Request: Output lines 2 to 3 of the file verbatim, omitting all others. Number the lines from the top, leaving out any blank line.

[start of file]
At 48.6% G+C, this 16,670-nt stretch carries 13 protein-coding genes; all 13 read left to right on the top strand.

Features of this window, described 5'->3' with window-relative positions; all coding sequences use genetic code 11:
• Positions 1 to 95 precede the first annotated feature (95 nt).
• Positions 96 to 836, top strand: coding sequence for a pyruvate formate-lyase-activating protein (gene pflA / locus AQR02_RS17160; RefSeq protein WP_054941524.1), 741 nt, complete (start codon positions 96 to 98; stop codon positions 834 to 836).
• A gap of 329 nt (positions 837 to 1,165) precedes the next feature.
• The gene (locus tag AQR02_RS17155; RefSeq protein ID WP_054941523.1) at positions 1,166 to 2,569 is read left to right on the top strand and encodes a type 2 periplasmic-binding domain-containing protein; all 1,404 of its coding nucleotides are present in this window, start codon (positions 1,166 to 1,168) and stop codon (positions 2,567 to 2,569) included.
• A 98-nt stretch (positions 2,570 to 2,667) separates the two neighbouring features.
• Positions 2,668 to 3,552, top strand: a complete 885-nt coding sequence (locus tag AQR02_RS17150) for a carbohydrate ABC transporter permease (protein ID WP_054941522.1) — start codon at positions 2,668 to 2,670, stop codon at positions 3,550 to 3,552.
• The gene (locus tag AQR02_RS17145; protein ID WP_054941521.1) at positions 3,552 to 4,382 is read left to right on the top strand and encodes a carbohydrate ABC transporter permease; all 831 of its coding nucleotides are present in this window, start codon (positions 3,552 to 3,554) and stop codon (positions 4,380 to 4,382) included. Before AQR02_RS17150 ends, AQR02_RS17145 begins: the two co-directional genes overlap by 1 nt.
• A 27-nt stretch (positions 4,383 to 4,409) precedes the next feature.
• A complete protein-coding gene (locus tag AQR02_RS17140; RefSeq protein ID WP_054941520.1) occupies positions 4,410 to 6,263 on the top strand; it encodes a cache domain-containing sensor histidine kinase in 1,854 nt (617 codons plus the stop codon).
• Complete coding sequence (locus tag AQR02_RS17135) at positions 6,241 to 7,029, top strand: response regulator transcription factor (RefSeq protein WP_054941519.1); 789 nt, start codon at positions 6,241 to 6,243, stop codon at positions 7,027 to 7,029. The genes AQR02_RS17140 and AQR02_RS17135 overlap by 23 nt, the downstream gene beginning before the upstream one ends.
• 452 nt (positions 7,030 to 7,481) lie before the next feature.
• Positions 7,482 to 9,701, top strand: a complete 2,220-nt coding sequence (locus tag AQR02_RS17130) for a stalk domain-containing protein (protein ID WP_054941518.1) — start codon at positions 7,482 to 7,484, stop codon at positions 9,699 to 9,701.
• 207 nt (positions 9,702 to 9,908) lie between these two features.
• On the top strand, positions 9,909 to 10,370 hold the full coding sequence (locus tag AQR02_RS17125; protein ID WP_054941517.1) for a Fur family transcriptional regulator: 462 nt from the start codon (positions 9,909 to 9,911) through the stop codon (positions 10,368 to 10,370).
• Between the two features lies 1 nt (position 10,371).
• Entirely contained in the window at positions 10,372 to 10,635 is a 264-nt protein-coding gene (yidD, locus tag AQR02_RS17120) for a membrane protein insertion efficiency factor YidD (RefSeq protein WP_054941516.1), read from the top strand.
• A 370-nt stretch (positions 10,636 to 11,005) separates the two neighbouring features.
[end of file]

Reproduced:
Features of this window, described 5'->3' with window-relative positions; all coding sequences use genetic code 11:
• Positions 1 to 95 precede the first annotated feature (95 nt).